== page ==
Pa. dairy farmers optimistic about growing season

April 30, 2004|by BONNIE H. BRECHBILL

CHAMBERSBURG, PA. - Franklin County dairy farmers, buoyed by rebounding milk prices and a promising start to the growing season, are looking ahead to a good year.

Dairyman Carl Wenger of Pleasant Hall, Pa., said he is "optimistic that we'll have an average year weather-wise, and an outstanding year price-wise for milk. It was around $17 (per hundred pounds) last time I checked.

"But if history repeats itself, it won't last a long time," he said.

The wholesale milk price paid to the farmer had dipped as low as $12 per hundred pounds in mid-2003.

About 41,000 dairy cows live on 450 farms in Franklin County.

Wenger said he has planted 35 of the 200 acres of corn he plans to raise this year. He also seeded 20 acres of alfalfa hay this spring.


With 450 head of cattle to feed, including 225 which are milking, Wenger said he purchases corn in addition to what he grows.

Other farmers take differing approaches to manage expenses.

Titus Martin of Fayetteville, Pa., who put his 140 milk cows out to graze on orchard grass and clover on March 29, uses a system called managed intensive grazing.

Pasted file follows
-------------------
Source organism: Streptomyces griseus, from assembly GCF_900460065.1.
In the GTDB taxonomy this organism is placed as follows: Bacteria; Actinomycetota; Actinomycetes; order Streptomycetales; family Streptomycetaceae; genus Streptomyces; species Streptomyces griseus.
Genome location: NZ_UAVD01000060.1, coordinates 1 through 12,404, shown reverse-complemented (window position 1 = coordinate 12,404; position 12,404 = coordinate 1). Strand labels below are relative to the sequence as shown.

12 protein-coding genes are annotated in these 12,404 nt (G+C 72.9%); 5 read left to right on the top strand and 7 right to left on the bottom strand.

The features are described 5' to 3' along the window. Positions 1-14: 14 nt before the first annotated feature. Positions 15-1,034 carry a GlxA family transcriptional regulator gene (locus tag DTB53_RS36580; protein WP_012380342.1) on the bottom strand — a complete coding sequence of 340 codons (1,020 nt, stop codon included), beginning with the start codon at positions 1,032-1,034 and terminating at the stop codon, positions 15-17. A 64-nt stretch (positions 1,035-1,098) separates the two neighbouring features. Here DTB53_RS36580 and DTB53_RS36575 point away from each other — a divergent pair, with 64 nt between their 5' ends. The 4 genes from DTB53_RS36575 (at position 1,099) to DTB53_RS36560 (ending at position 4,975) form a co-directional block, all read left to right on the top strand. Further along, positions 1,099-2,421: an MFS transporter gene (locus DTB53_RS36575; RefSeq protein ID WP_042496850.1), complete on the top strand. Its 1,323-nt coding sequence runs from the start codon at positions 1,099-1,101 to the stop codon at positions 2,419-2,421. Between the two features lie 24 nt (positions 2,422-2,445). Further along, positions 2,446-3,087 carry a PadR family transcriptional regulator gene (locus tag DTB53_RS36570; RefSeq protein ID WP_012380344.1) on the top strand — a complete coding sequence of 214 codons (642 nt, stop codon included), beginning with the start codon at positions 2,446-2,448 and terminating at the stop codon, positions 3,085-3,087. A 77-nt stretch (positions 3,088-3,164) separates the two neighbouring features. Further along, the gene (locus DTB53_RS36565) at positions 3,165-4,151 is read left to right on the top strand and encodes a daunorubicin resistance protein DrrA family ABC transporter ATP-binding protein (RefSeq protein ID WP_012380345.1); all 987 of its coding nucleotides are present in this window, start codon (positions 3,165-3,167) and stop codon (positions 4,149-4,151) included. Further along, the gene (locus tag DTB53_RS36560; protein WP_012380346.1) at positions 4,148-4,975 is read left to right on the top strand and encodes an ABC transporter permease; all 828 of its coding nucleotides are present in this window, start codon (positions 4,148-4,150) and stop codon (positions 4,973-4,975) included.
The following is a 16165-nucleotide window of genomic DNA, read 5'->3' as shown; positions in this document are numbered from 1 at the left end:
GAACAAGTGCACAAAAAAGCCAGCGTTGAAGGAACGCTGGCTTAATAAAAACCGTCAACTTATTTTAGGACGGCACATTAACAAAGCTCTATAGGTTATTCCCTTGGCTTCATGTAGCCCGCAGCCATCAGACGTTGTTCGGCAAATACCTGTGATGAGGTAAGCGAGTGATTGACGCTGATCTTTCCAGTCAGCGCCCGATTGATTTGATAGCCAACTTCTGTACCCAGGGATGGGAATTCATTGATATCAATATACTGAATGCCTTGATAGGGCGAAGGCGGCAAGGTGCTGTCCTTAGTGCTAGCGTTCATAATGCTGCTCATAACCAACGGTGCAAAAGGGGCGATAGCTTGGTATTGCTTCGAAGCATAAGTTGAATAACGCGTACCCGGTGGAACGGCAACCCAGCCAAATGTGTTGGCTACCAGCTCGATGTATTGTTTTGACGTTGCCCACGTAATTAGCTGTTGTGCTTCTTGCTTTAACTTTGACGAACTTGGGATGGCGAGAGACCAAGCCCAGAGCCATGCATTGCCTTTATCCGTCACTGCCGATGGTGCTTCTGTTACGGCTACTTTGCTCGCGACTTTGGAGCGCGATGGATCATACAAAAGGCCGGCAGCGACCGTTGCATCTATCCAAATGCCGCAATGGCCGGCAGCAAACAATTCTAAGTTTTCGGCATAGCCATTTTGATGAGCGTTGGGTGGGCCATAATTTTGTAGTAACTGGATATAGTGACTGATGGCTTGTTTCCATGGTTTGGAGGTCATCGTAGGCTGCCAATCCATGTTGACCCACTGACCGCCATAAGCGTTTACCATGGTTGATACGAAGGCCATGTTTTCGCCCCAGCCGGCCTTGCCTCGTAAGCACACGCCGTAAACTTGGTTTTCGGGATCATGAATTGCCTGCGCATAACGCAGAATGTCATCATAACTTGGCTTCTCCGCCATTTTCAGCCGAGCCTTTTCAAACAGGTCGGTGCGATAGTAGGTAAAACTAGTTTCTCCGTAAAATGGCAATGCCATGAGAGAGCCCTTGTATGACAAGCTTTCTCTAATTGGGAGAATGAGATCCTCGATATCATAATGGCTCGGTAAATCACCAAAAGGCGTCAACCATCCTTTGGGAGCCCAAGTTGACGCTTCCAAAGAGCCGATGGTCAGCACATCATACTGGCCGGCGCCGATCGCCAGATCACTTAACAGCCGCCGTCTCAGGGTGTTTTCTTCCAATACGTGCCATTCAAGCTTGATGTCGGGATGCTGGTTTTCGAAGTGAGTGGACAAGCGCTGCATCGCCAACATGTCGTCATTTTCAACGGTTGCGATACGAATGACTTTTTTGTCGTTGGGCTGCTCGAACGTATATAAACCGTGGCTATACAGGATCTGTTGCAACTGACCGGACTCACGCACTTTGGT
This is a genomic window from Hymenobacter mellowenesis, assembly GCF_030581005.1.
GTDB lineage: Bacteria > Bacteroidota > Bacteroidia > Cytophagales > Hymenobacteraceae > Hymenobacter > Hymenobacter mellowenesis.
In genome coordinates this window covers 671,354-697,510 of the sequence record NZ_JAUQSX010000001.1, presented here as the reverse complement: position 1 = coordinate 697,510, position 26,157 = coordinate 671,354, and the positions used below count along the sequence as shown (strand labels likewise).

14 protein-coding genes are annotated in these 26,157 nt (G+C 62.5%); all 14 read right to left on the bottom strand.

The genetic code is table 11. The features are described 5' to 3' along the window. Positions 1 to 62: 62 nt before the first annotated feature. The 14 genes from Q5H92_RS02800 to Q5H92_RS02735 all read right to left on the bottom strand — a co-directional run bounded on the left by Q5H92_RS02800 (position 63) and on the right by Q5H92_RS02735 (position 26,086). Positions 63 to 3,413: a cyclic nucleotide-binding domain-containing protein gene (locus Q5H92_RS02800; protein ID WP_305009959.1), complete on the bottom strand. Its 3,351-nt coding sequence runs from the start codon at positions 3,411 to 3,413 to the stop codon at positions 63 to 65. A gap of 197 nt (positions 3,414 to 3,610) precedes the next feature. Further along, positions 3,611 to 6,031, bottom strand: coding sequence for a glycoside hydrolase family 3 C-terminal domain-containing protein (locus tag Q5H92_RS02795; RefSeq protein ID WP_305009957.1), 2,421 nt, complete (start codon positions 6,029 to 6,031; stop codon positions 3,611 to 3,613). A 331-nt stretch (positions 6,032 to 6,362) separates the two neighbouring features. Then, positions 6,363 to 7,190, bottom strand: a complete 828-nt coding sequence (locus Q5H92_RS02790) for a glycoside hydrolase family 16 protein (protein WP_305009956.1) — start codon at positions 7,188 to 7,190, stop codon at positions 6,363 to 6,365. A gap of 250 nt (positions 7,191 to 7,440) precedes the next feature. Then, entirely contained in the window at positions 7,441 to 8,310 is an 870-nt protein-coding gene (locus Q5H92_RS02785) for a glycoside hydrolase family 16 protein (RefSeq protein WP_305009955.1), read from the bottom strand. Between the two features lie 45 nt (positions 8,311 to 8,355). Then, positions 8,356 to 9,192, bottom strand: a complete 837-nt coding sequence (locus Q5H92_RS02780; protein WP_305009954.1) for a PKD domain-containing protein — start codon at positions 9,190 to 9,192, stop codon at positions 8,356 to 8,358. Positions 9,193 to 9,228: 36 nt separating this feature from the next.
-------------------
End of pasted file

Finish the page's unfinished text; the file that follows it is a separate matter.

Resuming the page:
Under that system, cows are rotated among small lots where they eat "like a lawn mower." They then are moved to another lot to graze while the previous lot regrows for two weeks.

"That's how you get good growth out of your grass," Martin said.

Martin farms about 180 acres, but he grows no corn.

"The bulk of the cows are on 122 acres, and we move them to other farms to graze. We're 100 percent grass," he said.

Gross farm income is not as high with that system, but the net is better because he is not investing in seed, fertilizer and spray for corn, Martin said.

By the weekend of April 24, Martin was feeding his cows only grass and grain. Before the pasture lots were sustainable, he also fed them grass silage.

Intensive grazing gives cows a "clean place to go to after every milking; it brings more milk to the tank," Martin said.

"We're not hauling feed to the cows and cleaning free stalls. We have more time to enjoy what we do. They harvest (the grass), digest it and bring us the milk twice a day," he said.

Milk output has increased since the cows are out on grass," Martin said.

"This is the time of year we live for."

Jere Wingert, agronomy and livestock educator for Franklin County Cooperative Extension, said farmers are planting corn and many of them have planted their spring alfalfa.

While some fields still have wet spots after the recent rains, most places have dried off fairly well, he said.

"Limestone ground you can get in; shale is wet yet in spots," Wingert said. "With the heat and the wind, some soil has dried out on surface. This is good for spring seeding.

"Things look good at this point," Wingert said.

While Franklin County has lost some family farms over the last several years, about the same amount of acreage is being farmed as five years ago, Wingert said.

"The farms are bigger, with more custom operators doing the planting and harvesting," he said.

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